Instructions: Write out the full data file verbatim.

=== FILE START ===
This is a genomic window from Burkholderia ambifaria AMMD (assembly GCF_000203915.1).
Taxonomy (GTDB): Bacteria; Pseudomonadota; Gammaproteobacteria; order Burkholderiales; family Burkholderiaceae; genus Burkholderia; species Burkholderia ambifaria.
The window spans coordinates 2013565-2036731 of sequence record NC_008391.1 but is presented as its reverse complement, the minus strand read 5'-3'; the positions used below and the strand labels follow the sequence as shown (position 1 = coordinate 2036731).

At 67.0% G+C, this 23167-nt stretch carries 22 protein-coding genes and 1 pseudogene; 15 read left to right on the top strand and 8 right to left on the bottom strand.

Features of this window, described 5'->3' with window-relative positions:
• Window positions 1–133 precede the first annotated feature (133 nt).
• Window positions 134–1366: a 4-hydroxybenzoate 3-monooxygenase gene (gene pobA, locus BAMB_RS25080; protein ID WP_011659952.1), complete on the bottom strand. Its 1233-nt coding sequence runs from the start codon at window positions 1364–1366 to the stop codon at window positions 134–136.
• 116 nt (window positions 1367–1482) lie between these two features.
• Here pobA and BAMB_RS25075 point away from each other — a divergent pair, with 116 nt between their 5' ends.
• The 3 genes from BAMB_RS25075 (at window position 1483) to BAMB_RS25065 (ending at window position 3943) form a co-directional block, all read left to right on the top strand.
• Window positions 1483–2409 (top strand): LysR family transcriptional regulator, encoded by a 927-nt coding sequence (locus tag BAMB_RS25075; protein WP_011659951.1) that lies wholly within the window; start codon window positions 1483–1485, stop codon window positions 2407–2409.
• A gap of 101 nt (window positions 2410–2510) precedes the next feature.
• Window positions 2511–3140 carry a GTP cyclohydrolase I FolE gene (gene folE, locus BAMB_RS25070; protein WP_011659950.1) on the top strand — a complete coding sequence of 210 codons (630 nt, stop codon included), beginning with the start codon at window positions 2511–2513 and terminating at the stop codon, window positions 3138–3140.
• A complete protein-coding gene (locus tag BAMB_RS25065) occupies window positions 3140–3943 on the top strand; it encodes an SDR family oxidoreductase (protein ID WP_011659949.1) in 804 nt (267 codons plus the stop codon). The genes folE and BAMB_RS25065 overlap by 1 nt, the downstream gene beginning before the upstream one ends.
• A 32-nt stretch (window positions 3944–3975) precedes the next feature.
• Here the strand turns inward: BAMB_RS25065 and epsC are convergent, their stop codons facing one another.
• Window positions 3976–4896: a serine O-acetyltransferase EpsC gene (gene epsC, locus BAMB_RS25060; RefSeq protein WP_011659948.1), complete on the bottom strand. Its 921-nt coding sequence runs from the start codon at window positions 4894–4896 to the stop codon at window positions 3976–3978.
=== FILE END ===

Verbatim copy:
This is a genomic window from Burkholderia ambifaria AMMD (assembly GCF_000203915.1).
Taxonomy (GTDB): Bacteria; Pseudomonadota; Gammaproteobacteria; order Burkholderiales; family Burkholderiaceae; genus Burkholderia; species Burkholderia ambifaria.
The window spans coordinates 2013565-2036731 of sequence record NC_008391.1 but is presented as its reverse complement, the minus strand read 5'-3'; the positions used below and the strand labels follow the sequence as shown (position 1 = coordinate 2036731).

At 67.0% G+C, this 23167-nt stretch carries 22 protein-coding genes and 1 pseudogene; 15 read left to right on the top strand and 8 right to left on the bottom strand.

Features of this window, described 5'->3' with window-relative positions:
• Window positions 1–133 precede the first annotated feature (133 nt).
• Window positions 134–1366: a 4-hydroxybenzoate 3-monooxygenase gene (gene pobA, locus BAMB_RS25080; protein ID WP_011659952.1), complete on the bottom strand. Its 1233-nt coding sequence runs from the start codon at window positions 1364–1366 to the stop codon at window positions 134–136.
• 116 nt (window positions 1367–1482) lie between these two features.
• Here pobA and BAMB_RS25075 point away from each other — a divergent pair, with 116 nt between their 5' ends.
• The 3 genes from BAMB_RS25075 (at window position 1483) to BAMB_RS25065 (ending at window position 3943) form a co-directional block, all read left to right on the top strand.
• Window positions 1483–2409 (top strand): LysR family transcriptional regulator, encoded by a 927-nt coding sequence (locus tag BAMB_RS25075; protein WP_011659951.1) that lies wholly within the window; start codon window positions 1483–1485, stop codon window positions 2407–2409.
• A gap of 101 nt (window positions 2410–2510) precedes the next feature.
• Window positions 2511–3140 carry a GTP cyclohydrolase I FolE gene (gene folE, locus BAMB_RS25070; protein WP_011659950.1) on the top strand — a complete coding sequence of 210 codons (630 nt, stop codon included), beginning with the start codon at window positions 2511–2513 and terminating at the stop codon, window positions 3138–3140.
• A complete protein-coding gene (locus tag BAMB_RS25065) occupies window positions 3140–3943 on the top strand; it encodes an SDR family oxidoreductase (protein ID WP_011659949.1) in 804 nt (267 codons plus the stop codon). The genes folE and BAMB_RS25065 overlap by 1 nt, the downstream gene beginning before the upstream one ends.
• A 32-nt stretch (window positions 3944–3975) precedes the next feature.
• Here the strand turns inward: BAMB_RS25065 and epsC are convergent, their stop codons facing one another.
• Window positions 3976–4896: a serine O-acetyltransferase EpsC gene (gene epsC, locus BAMB_RS25060; RefSeq protein WP_011659948.1), complete on the bottom strand. Its 921-nt coding sequence runs from the start codon at window positions 4894–4896 to the stop codon at window positions 3976–3978.